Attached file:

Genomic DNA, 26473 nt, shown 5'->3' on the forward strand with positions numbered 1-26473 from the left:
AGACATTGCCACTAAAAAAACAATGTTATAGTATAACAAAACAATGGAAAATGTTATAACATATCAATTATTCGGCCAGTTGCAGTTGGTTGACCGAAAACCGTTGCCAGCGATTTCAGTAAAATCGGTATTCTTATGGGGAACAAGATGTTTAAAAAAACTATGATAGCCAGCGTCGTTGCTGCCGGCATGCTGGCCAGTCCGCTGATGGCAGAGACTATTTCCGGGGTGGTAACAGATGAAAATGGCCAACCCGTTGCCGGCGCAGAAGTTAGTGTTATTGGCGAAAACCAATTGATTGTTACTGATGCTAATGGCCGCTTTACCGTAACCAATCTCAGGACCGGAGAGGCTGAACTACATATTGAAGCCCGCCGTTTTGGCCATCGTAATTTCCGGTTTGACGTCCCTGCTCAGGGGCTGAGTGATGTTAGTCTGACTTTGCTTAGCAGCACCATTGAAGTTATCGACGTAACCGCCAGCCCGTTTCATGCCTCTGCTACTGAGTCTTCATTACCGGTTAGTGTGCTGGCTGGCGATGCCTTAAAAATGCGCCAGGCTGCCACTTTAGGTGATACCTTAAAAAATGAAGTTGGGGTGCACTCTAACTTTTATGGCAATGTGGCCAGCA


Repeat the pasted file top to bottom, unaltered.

Genomic DNA, 26473 nt, shown 5'->3' on the forward strand with positions numbered 1-26473 from the left:
AGACATTGCCACTAAAAAAACAATGTTATAGTATAACAAAACAATGGAAAATGTTATAACATATCAATTATTCGGCCAGTTGCAGTTGGTTGACCGAAAACCGTTGCCAGCGATTTCAGTAAAATCGGTATTCTTATGGGGAACAAGATGTTTAAAAAAACTATGATAGCCAGCGTCGTTGCTGCCGGCATGCTGGCCAGTCCGCTGATGGCAGAGACTATTTCCGGGGTGGTAACAGATGAAAATGGCCAACCCGTTGCCGGCGCAGAAGTTAGTGTTATTGGCGAAAACCAATTGATTGTTACTGATGCTAATGGCCGCTTTACCGTAACCAATCTCAGGACCGGAGAGGCTGAACTACATATTGAAGCCCGCCGTTTTGGCCATCGTAATTTCCGGTTTGACGTCCCTGCTCAGGGGCTGAGTGATGTTAGTCTGACTTTGCTTAGCAGCACCATTGAAGTTATCGACGTAACCGCCAGCCCGTTTCATGCCTCTGCTACTGAGTCTTCATTACCGGTTAGTGTGCTGGCTGGCGATGCCTTAAAAATGCGCCAGGCTGCCACTTTAGGTGATACCTTAAAAAATGAAGTTGGGGTGCACTCTAACTTTTATGGCAATGTGGCCAGCA